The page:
Pleasure gardens which levied a small entrance fee and provided a variety of entertainment had become extremely popular in London by the eighteenth century. Music was provided from bandstands (known as ‘’orchestras’’) or more permanent buildings, and was generally of the popular variety: ballroom dances, quadrilles (Medleys), cornet solos etc. Other entertainments would have included fireworks. masquerades and acrobatics. There were 38 gardens which are known to have provided music. Perhaps the most famous of these were Vauxhall Gardens (1661-1859), south of the Thames. Known at first as New Spring Gardens this was the favourite haunt of diarists Samuel Pepys and John Evelyn. The music of Handel was very popular here in the eighteenth century, and in 1738 there was even a statue erected of Handel playing the lyre. The Gardens were described as fashionable in the late 18th and early 19th century by Fanny Burney and William Thackeray. Aristocracy and royalty mingled with the ordinary folk. On 21st April 1749 twelve thousand people paid 2s 6d each to hear Handel rehearsing his Music for the Royal Fireworks in Vauxhall Gardens, causing a three-hour traffic jam on London Bridge. The music had been commissioned by the king in celebration of the Treaty of Aix-la-Chapelle. The performance six days later in Green Park was even more spectacular, especially when the building caught fire. The composer Dr Thomas Arne was appointed composer of Vauxhall Gardens in 1745. It was here that many of his songs achieved their great popularity. The musicians were housed in a covered building while the audience strolled outside. In the nineteenth century Sir Henry Bishop was the official composer to the Gardens. Many of his songs, which include Home! Sweet home!, were performed there. Vauxhall Gardens remained a national institution until 1859.
Another prestige venue for promenade concerts was Ranelagh Gardens (1742-1803). Here both musicians and audience were under cover in a gigantic Georgian rotunda which can be seen in a painting of Canaletto in the National Gallery. It was here that Wolfgang Amadeus Mozart performed on the harpsichord and organ as a child prodigy in 1764. Joseph Haydn, too, appeared here during his visits to London.
The term “promenade concert” seems to have been first used in England in 1838 when London’s Lyceum Theatre announced ‘Promenade Concerts a la Musard’. Philippe Musard was a French musician who had introduced open air concerts in the English style in Paris. Musard came to England in 1840 to conduct some of the concerts in the Lyceum Theatre. His programmes consisted of overtures, waltzes, popular instrumental solos and quadrilles. The success of Musard’s concerts led to further musical promenade concerts, both in London and other places including Bath and Birmingham. The Crown and Anchor Tavern in the Strand gave a series of concerts given by the band of the Theatre Royal, Drury Lane under the direction of Henri Valentino. In 1840 Edward Eliason, leader of the orchestra of Drury Lane Theatre, started a series of ‘’Concerts d’été’’ with an orchestra of nearly a hundred players. Soon there was also a series of ‘’Concerts d’hiver’’ under Louis Antoine Jullien (1812-1860). Jullien was a genuine musician whose performances were combined with outrageous showmanship: Beethoven was conducted with a jewelled baton. With his extravagant clothing and long black hair and moustache he would go through a series of circus antics including having his white kid gloves brought to him on a silver salver. He conducted with his back to the orchestra in order to face his audience. His orchestra were often joined by the bands of the Royal Artillery or drummers from the French Garde Nationale. Jullien died in a lunatic asylum. He was succeeded by the English conductor Alfred Mellon (1820-1867), and then Luigi Arditi (1822-1903). Another notable conductor was August Manns (1825-1907) who is associated with the Saturday concerts at London’s Crystal Palace, the enormous glass building which housed the Great Exhibition in 1851.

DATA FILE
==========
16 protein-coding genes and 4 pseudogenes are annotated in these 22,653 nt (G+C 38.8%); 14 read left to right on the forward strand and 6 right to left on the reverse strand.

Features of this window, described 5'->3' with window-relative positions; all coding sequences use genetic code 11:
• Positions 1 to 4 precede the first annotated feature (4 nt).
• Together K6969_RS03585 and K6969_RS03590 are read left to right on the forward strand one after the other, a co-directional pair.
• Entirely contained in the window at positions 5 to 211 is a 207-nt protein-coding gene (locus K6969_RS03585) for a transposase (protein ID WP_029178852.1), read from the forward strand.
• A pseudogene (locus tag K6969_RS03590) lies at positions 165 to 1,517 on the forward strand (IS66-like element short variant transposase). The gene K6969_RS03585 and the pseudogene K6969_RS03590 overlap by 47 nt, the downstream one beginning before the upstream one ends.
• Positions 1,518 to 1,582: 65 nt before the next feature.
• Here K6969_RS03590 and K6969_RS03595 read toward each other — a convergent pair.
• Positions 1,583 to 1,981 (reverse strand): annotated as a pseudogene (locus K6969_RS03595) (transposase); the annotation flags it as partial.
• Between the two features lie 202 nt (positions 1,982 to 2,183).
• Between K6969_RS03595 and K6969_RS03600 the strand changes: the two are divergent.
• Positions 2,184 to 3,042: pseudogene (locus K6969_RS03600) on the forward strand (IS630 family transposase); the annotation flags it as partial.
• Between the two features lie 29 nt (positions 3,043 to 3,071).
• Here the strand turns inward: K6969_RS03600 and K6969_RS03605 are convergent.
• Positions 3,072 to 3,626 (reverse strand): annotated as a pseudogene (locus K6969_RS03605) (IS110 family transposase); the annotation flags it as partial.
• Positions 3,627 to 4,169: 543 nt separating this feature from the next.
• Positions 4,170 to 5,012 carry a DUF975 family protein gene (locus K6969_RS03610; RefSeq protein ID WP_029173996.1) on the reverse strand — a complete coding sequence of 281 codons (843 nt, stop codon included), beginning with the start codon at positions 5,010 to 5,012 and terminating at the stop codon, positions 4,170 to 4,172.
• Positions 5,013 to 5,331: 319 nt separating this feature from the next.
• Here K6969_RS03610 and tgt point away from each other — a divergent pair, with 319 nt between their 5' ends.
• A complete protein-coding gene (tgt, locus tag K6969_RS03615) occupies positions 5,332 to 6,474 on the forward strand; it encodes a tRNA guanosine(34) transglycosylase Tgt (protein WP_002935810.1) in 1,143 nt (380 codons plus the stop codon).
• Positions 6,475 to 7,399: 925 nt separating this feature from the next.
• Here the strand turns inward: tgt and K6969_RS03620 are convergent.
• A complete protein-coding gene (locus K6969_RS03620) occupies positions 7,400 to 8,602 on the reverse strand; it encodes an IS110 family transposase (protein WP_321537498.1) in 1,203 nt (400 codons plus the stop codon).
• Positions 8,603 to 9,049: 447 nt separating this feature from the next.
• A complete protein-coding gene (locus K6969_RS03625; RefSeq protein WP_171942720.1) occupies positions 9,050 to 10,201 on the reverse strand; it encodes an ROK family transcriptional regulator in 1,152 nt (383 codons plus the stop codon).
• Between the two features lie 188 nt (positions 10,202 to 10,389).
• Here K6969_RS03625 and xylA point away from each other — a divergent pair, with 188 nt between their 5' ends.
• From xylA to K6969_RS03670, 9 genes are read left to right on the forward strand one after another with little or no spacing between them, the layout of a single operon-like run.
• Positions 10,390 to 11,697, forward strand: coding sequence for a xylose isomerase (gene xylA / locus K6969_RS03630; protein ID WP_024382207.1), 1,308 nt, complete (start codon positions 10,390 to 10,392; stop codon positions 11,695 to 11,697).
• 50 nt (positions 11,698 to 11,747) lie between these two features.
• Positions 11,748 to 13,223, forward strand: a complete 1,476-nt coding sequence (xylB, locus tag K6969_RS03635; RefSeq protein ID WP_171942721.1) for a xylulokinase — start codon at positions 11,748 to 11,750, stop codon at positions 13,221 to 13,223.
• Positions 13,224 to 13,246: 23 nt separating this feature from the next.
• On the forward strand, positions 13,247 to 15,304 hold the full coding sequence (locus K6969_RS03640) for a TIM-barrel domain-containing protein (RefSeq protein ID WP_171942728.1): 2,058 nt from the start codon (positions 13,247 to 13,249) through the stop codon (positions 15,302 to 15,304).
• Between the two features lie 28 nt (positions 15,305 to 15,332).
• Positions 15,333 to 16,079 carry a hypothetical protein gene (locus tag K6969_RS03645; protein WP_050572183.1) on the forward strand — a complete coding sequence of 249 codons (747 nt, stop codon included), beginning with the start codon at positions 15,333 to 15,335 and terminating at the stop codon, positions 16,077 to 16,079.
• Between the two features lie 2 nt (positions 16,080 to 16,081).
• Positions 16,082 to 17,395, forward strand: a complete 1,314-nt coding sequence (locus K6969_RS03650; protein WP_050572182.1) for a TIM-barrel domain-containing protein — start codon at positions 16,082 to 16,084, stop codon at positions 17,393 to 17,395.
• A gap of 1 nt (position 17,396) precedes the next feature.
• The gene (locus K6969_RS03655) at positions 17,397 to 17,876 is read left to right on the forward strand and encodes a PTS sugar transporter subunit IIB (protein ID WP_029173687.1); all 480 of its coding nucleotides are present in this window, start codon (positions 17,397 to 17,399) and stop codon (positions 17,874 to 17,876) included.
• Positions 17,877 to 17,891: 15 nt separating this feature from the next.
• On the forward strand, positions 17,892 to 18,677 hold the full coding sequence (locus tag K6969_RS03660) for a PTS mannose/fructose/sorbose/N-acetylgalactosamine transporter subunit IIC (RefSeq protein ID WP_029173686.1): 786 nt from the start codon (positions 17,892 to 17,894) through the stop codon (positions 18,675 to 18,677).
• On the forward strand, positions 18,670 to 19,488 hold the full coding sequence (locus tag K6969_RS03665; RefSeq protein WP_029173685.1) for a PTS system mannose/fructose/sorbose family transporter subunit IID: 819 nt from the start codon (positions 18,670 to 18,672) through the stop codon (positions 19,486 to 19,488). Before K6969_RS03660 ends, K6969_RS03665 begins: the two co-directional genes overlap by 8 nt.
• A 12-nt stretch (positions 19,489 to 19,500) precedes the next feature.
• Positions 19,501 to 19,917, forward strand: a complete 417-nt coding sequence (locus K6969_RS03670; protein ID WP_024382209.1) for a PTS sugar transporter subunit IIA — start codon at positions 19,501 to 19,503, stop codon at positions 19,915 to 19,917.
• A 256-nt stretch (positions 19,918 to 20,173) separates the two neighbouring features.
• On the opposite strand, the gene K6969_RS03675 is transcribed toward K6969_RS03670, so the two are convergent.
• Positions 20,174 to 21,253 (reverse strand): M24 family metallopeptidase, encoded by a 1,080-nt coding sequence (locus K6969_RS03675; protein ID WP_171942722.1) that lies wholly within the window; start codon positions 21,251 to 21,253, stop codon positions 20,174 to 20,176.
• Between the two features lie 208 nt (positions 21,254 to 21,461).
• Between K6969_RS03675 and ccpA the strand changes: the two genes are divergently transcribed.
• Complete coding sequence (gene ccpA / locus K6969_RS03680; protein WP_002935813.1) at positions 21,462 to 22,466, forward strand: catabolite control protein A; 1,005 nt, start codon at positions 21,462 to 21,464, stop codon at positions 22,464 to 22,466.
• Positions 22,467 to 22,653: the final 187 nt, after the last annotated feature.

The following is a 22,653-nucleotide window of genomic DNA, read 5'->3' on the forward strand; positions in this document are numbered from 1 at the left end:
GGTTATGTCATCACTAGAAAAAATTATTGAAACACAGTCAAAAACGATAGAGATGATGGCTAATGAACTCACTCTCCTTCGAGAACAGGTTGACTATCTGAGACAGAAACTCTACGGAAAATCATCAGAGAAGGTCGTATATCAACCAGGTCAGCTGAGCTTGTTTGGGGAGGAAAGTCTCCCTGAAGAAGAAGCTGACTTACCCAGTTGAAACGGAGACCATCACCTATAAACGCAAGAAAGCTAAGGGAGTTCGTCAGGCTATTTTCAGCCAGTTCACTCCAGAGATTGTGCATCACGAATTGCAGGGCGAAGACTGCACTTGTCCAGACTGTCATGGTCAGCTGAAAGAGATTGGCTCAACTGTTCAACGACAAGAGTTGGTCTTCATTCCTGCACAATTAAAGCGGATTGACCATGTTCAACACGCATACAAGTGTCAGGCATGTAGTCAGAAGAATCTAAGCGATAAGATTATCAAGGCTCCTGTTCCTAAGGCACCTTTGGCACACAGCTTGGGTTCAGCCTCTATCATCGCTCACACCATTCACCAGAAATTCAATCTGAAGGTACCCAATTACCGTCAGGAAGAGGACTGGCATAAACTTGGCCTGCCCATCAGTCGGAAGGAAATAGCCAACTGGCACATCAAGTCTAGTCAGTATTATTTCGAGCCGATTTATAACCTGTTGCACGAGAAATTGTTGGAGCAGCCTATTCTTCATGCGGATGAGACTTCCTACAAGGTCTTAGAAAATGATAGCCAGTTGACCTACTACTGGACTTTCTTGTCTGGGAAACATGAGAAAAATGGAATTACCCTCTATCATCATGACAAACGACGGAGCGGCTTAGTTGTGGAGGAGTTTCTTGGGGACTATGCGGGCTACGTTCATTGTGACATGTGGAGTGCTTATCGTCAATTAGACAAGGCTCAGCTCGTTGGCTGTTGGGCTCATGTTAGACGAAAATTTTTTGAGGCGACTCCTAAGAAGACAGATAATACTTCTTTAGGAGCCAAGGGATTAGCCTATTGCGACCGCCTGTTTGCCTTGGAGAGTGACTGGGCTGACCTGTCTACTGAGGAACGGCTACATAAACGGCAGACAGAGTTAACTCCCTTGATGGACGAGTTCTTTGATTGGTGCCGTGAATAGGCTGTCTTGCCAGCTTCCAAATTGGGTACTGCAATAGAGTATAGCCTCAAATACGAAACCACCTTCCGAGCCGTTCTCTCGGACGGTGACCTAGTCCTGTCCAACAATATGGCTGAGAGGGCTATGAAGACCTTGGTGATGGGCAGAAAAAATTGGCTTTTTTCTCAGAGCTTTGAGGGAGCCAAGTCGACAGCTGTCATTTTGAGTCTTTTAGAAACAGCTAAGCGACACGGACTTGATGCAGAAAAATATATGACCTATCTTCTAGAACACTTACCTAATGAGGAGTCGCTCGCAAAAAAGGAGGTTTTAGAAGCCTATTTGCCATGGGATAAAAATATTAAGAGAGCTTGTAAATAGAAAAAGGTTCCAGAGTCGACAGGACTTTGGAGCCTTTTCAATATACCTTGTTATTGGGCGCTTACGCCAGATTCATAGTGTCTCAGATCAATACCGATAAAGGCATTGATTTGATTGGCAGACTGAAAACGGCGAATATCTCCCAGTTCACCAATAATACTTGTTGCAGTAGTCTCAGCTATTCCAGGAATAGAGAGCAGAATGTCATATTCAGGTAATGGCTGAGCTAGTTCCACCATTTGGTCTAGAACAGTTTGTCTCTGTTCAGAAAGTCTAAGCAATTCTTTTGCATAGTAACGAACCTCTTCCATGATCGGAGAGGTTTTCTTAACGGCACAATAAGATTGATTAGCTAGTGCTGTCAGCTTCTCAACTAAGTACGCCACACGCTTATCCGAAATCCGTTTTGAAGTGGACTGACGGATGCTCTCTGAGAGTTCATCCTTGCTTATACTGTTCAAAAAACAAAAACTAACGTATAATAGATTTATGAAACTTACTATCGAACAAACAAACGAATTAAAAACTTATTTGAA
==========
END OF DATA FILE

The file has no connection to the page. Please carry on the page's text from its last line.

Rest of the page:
The pleasure gardens were the chief institutions for the performance of music by English composers. Songs and vocal pieces were composed especially for them. Strophic ballads were the staple diet. The songs were often on pastoral subjects, or drinking songs, hunting songs or even songs on morbid subjects. Two famous songs that were written especially for the gardens include Arne’s Shakespeare setting Where the bee sucks and Charles Edward Horn’s setting of Herrick’s Cherry Ripe. Gradually opera started to influence the style of music, and larger concerted pieces would be heard. Choruses from Handel’s oratorios were often included. Instrumental music included the popular concerto. Organ music was played between the acts of ballad operas (Vauxhall and Ranelagh both had organs installed). In the late 19th century August Mann’s concerts were exploring works by well-known composers: Brahms, Liszt, Mendelssohn, Schubert, Schumann, Smetana and Wagner. London audiences were starting to become more discerning, less likely to be taken in by extravagant showmanship, and eager to explore good music. By 1895 the time was ripe for Henry Wood to start his series of promenade concerts which continue today as the BBC Proms